The New Testament is unequivocal in declaring fornication a sin (1 Cor 5), but gives little clue to its ranking among other sins — and gives no letter of the law commandments against it. Fornication has a high likelihood of causing emotional pain, unwanted pregnancy, and selfishness so its no surprise that it would be labeled sin. But the Mosaic law interestingly, does not even specifically declare most fornication as a punishable sin (although it was undoubtedly condemned). FORNICATION WAS NOT EVEN ONE OF THE 10 COMMANDMENTS–ONLY ADULTERY WAS. In fact it’s debatable what fornication’s exact place in the right and wrongs of the Mosaic law was. The mosaic law attached the death penalty to nearly EVERY aspect of adultery. And ALL cases of fornication which involve a married individual or “forcing” (rape). As well as temple prostitution (a common old world form of sex trafficking). However, there is no evidence of a physical penalty being addressed to fornication in the Mosaic law AT ALL, except when the woman…

1- Is still part of her father’s house and lies about her virginity, defaming her father’s honor (Deut 22:13–20)
2- Is the daughter of a temple priest. (Lev. 21:9) This may just be talking about making the daughter a temple whore or prostitute (19:29)
3- Becomes a paid prostitute (Duet 23:18).

In typical cases of fornication, the consequence was that the Man had to marry the virgin he slept with. But if she, or her father wouldn’t have it, then the man had to pay a bride-price or tax to the father. (Exodus 22:16–17, Deut 22:22–29)

[Before the Mosaic law, it seems the Middle-Eastern religious customs were often similar to modern back-woods Pakistan and other unequal patriarchal societies. Fornication was more or less culturally/religiously acceptable for men, BUT NOT FOR WOMEN. As illustrated in the story of Judah’s sex with Tamar in Gen. 38. Judah commands Tamar to be put to death when she is accused of being a temple prostitute… until he finds out HE is the father of her child, which causes him to marry her instead of killing her. The Mosaic law undoubtedly incorporated many of these (often unjust) cultural traditions (ie. Numbers 5:11–31), but strangely seems to deliberately avoid penalties for simple fornication.]

From available Old Testament and traditional evidence it seems most likely that in the case of Corianton, either

1- Corianton was married, and was committing adultery.

2- Isabel was a temple prostitute, and Corianton was indulging in an all too common idolatrous temple rite involving (often gratuitous) sexual acts. (Temple prostitutes were an ancient form of sex trafficking and were often lured into the prostitution at a young age, and often engaged in group sex acts). Because Isabel is called a “harlot”, this is the most likely scenario.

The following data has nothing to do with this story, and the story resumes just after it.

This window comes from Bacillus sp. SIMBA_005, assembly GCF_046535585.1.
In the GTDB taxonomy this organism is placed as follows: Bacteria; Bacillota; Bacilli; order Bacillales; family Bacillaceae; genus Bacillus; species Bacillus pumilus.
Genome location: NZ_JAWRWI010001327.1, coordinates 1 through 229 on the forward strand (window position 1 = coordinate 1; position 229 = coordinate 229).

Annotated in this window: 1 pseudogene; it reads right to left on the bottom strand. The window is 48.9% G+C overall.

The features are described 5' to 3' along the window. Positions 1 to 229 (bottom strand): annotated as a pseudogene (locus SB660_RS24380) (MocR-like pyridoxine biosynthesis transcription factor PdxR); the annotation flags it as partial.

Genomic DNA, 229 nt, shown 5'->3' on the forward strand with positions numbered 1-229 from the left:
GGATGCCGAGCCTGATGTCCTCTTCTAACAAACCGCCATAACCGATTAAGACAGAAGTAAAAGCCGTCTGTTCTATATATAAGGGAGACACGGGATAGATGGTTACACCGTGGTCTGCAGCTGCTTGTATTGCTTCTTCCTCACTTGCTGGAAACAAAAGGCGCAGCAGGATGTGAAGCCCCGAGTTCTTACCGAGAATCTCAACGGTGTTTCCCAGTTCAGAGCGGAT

The Doctrine and Covenants instructs fornication is to be dealt with on an equal level with stealing, lying, etc.. (D&C 42:74–93). And the new Testament classifies it with sins such as being a hypocrite, greedy or rejecting the law of consecration. So although fornication is unquestionably condemned in scripture, it seems obvious that this B.O.M. scripture has caused the gravity of this sin to be GREATLY overrated.

And since I know how the Mormon mind works concerning anyone who dares question our shady overzealous beliefs on extramarital sex…..
No, this author has never fornicated.  😉

Some interesting references on Fornication & Temple Prostitution
3 replies
  1. Julie DeLong says:

    I reread Alma 39 recently, and had the insight that Corianton’s great sin was not sexual immorality, but abandoning the ministry he had been called to. (See verses 4-5.) He should have known better than to run off for purely selfish reasons when he had important work to do saving souls. He had accepted the calling with full understanding of what was required, which was why turning away from it was compared to the sin of denying the Holy Ghost.

  2. author says:

    I’d have to agree that the text suggest this is a major part of what his father is upset with him about. Issues surrounding his desertion, pride, doctrinal misunderstandings and setting a bad example so the Zoramites don’t believe his words fill the majority of Alma’s reprimand.

    But once again, I believe that suggest that “abandoning the ministry” is the worst sin next to murder or being a son of perdition, is crossing into fundamentalism. (worse than rape, abuse, battery, polygamy, disserting one’s family, etc, etc…)

    Of course it’s always possible Alma was using hyperbole or had a fundamentalist mindset himself. (There’s simply no way to know, so all that’s said about it has to be conjecture). Regardless, its important that we don’t let the text shape our views into unballanced, unchristlike, fundamentalist crazies who freak out, ostracize, demean and disown the sexually active because of our own bizarre interpretation of scripture.

  3. joe says:

    The idea that leaving one’s mission is “the sin next to murder” is scary. What kind of a just God would say, if you change your mind and leave your mission, you are guilty of a punishable sin next to murder (the punishment for which is death).

    Either the ‘sin next to murder’ was something truly deplorable (like playing a part in sex trafficking young girls or temple prostitutes), or Alma and the God of the Book of Mormon is an unjust wack-job.